A lot of people I’ve spoken to did not have enough of an appreciation of the need for isolation to begin with (in many aspects of life, not just personal computing) so my point of view is dead-on-arrival.

A few have cited Firefox Containers and related extensions that sort of compartmentalise your browsing life. I remember a hissy-fit thrown against Facebook several years ago in the wake of which Firefox Containers were pushed with a ton of pro-privacy virtue. Containers, in principle, are fine wherever they appear, but it beats me that the folks at Firefox chose to run with containerised tabs to achieve this end.

That’s too subtle for me, and very easy to miss. I prefer the simple, explicit solution of just giving me an entirely different browser instance. You know how you can open an Incognito/Private window to do your business in? Yes, but for Profiles, thank you very much.

Profiles, as is currently implemented on Firefox lives behind about:profiles, one of those internal URLs literally no one intends to go to, because, you know, Profile switching isn’t important to Firefox. Go use Containers instead.

For my use-case, I bookmarked the url, and made it my homepage, so I could always access it. I even made it a pinned tab once, but a Firefox update forgot about that. Now, you do get a Profile Switcher on start up, but that’s the only time you’ll see it. The assumption, it seems, is that you’ll only really need to easily pick a Profile when you initially open the app. If you wanted to switch to another Profile, go to about:profiles.

On a Mac, each Firefox Profile in use appears as a different browser on your Dock. This means, at the height of my day, I could have as many as three different Firefox icons on my dock, each looking exactly like the other, with no clear way of knowing which Profile each represented. Besides the ugly clutter, this little detail (a thing Chrome addressed in the early days on Windows) seemed to tell me one thing: No one actually cared about this stuff.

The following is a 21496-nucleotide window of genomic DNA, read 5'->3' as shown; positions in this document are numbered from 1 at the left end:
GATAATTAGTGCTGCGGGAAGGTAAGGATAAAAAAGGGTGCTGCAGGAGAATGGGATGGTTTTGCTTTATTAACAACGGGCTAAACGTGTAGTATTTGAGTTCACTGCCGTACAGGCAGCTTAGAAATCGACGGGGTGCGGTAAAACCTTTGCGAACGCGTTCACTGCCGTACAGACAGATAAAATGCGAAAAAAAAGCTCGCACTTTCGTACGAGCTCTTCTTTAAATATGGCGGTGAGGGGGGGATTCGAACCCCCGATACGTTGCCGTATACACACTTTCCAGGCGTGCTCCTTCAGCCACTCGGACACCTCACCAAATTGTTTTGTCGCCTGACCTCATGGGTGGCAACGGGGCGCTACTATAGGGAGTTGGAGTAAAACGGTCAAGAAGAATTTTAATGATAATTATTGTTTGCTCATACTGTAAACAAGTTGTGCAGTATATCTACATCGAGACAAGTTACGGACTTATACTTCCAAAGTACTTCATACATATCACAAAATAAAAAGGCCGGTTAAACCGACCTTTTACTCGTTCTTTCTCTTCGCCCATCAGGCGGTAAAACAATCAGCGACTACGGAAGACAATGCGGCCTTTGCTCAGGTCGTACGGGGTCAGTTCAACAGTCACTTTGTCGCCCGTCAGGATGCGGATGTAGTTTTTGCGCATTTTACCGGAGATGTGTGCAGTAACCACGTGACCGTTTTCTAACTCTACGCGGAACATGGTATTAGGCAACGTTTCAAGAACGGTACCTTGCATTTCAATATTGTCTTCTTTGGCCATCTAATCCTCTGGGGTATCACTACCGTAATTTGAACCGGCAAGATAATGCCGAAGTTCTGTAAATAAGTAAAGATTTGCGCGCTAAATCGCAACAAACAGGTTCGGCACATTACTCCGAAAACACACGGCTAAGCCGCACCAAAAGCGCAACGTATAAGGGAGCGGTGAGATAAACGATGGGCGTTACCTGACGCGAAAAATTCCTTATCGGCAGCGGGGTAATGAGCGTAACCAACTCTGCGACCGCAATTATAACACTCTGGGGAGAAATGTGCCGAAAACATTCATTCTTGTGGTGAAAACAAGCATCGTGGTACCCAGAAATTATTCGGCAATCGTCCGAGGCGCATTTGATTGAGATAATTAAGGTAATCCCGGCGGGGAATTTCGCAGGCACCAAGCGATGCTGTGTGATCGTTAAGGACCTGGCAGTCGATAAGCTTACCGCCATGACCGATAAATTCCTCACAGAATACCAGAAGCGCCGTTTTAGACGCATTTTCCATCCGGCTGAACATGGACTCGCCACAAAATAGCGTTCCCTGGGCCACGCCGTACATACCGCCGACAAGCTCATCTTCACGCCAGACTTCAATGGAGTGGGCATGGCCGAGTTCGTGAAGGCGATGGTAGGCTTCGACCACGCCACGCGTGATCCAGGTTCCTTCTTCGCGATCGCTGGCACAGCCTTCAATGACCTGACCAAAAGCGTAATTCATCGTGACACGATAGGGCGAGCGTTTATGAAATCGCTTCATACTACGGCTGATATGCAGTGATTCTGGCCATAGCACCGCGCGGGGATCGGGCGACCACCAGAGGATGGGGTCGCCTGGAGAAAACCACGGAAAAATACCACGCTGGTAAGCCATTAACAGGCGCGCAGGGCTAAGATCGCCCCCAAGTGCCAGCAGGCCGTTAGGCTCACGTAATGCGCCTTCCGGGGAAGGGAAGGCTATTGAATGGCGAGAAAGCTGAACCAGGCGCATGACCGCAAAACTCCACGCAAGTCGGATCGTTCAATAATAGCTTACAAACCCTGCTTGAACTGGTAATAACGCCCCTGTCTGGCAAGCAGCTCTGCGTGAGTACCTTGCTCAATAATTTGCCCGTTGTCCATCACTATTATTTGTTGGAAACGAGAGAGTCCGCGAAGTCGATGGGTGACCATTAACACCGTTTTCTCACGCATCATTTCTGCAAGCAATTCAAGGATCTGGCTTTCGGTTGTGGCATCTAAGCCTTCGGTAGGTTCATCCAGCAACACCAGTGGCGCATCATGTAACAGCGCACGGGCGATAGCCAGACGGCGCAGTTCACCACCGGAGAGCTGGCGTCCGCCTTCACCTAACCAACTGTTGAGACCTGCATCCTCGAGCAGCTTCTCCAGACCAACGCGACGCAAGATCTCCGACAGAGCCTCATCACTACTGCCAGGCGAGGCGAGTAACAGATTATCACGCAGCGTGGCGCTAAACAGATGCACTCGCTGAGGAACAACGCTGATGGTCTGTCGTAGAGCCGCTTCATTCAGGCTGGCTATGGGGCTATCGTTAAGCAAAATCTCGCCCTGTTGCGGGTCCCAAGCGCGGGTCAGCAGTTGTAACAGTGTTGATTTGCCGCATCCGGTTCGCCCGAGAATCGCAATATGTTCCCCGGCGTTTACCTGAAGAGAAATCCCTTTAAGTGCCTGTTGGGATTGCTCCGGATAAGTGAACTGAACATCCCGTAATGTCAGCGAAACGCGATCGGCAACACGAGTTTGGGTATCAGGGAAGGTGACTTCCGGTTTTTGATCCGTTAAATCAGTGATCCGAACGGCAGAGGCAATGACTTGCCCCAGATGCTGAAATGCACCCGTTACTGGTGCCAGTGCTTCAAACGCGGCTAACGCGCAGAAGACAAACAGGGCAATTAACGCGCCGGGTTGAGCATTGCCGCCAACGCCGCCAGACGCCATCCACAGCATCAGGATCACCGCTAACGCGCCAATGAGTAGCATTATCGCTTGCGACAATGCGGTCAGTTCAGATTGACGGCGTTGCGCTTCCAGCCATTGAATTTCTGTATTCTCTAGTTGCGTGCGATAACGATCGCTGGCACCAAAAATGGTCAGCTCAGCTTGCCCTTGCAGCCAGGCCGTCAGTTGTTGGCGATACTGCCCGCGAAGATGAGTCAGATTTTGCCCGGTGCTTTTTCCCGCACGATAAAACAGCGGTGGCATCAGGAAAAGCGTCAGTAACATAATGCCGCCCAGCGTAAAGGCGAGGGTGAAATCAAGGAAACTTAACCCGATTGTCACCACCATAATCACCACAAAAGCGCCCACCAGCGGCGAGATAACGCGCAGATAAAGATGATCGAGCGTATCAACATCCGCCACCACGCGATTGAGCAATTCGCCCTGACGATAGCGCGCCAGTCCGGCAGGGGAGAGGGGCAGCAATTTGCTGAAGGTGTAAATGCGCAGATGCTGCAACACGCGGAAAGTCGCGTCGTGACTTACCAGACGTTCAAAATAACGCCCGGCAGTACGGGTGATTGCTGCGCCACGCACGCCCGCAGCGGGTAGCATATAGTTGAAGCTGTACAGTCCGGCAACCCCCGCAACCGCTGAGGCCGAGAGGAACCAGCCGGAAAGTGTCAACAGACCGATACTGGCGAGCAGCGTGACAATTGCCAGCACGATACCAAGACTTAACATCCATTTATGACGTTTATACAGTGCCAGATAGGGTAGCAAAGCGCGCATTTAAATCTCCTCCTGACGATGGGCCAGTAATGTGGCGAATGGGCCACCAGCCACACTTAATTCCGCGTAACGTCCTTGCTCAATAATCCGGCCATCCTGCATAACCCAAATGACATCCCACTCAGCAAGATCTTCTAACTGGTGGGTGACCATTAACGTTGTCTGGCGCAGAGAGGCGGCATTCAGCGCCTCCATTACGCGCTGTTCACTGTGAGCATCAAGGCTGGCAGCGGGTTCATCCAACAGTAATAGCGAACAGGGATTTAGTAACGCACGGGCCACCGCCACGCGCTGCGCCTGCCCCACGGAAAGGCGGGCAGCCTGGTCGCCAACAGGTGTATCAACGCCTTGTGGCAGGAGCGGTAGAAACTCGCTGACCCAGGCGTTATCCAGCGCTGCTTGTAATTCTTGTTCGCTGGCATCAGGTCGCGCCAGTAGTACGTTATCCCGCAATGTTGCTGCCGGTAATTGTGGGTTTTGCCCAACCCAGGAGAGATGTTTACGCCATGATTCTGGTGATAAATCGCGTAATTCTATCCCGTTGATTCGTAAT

They cared enough about protecting you from Facebook that they promoted Containers, and the Multi-Account Container extension. But Profiles? Ah, screw you!

In Conclusion

I hate to sound ungrateful. The folks at Mozilla have done a lot for humanity and the Internet. I hope they get their act together so they remain The Good Guys™ of the World Wide Web. The point I wish to make is just how far reaching little product decisions are, especially for users who care a lot about the things they use.

I think every product person knows this inherently, but seeing this play out on a specific, somewhat obscure feature on a much used application, I think, is an exercise everyone who makes things should go through. I have a lot to say about how humans relate to products, and if there isn’t a lot of research into the psychology of product-use, well, we should fund this!

For the professional, this essay is also a reflection on an aspect of “seriousness” that might be easy to overlook. I get it, not many of us are sophisticated users of personal computing, but everyone has the right to not be embarrassed by the tech they use. Please, don’t let your browser history, identity or whatnot leak into another context. And don’t join a meeting on someone else’s Google Account.

If anyone on the Chrome team reads this, thank you!

If you enjoyed this, let me know.